In a recent judgement, the Court of Justice of the EU (CJEU) has stated that EU Member States can compel parties to mediate before raising an action in court. However, Member States cannot dictate how the mediation is to be conducted.
Banco Populare obtained a court order from an Italian district court for payment against two consumers, Mr Menini and Mrs Rampanelli. Mr Menini and Mrs Rampanelli tried to appeal. However, under Italian law, parties must first attempt resolution by mediation before an appeal is allowed.
Mr Menini and Mrs Rampanelli argued that this measure was incompatible with the EU Directive on alternative dispute resolution (ADR) for consumer disputes (the Directive). The purpose of the Directive is to ensure that consumers can, on a voluntary basis, submit complaints against traders through ADR procedures. Mr Menini and Mrs Rampanelli argued that that there was nothing voluntary about their forced mediation. The Italian court referred the matter to the CJEU for a preliminary ruling.
What did the CJEU decide?
The court stated that the purpose of the Directive is to ensure that parties maintain a right of access to the judicial system. It endorsed the opinion of the Advocate General and held that the Directive:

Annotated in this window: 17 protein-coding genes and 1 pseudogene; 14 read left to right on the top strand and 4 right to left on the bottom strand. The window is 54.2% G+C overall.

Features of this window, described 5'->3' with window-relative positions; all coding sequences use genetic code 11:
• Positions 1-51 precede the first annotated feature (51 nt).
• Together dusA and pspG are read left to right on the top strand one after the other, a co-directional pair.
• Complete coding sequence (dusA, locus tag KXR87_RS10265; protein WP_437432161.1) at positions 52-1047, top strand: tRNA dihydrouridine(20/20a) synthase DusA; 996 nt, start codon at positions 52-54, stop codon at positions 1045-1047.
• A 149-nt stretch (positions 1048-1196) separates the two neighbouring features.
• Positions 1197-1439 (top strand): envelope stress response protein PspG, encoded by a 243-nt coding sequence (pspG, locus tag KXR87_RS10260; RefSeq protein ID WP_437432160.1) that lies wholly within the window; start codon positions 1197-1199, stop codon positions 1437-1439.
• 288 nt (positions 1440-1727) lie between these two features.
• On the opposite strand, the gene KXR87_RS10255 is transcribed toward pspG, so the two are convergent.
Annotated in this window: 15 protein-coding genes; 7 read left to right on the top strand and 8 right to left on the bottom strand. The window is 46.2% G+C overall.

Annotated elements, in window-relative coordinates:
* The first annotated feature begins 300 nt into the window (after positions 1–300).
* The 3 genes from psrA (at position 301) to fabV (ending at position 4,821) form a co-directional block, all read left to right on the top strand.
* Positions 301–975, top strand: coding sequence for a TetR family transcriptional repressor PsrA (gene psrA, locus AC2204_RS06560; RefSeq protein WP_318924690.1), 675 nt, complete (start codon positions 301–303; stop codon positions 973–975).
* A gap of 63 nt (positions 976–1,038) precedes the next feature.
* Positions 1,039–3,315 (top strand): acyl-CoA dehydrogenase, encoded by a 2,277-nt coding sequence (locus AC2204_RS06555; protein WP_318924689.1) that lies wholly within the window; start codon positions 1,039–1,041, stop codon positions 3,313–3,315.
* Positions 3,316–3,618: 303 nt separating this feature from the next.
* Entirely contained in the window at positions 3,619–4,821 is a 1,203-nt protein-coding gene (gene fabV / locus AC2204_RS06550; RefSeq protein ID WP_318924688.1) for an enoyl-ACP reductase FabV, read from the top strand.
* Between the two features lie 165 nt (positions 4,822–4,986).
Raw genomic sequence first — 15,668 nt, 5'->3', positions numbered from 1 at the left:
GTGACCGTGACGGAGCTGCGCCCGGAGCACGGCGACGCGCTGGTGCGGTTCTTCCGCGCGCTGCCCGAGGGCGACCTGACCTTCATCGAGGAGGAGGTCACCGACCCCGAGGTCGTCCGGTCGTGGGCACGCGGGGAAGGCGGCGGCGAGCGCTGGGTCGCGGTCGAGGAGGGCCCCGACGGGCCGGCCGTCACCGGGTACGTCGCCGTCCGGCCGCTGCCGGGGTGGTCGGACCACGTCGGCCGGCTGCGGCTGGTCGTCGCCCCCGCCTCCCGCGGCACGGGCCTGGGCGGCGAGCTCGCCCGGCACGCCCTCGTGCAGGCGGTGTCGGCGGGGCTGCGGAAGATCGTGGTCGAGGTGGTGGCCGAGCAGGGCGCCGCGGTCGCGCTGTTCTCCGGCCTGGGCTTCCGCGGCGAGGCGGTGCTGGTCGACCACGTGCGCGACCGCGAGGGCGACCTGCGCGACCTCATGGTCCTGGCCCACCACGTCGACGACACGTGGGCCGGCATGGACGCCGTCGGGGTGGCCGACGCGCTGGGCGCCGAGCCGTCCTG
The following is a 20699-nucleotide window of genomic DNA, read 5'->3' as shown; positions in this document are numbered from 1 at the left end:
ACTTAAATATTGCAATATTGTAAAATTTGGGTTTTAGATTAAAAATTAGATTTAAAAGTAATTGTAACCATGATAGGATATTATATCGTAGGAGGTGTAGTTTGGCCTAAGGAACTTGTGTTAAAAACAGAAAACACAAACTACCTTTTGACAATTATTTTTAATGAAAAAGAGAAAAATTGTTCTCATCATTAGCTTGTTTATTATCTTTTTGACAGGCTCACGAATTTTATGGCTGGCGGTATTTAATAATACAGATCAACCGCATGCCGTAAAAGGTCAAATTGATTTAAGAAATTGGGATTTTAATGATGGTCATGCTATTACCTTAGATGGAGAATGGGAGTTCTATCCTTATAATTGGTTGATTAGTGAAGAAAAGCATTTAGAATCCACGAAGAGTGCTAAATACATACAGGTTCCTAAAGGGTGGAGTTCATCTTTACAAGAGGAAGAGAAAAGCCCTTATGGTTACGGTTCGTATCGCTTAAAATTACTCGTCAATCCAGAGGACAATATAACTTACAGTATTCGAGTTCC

does not prevent national legislation compelling a consumer to mediate before bringing their complaint to court;
does prevent national legislation requiring parties to be legally represented in the mediation; and
does prevent national legislation penalising parties from withdrawing from the mediation.
In what way does compulsory mediation remain ‘voluntary’?
According to the court, it is not a question of whether the parties are free to decide whether or not to mediate. As stated in the Directive, mediation is voluntary insofar as the parties:
are in charge of the process;
can organise it as they wish; and
can terminate it at any time.
National legislation can therefore require parties to mediate, but it can’t prescribe how parties should mediate.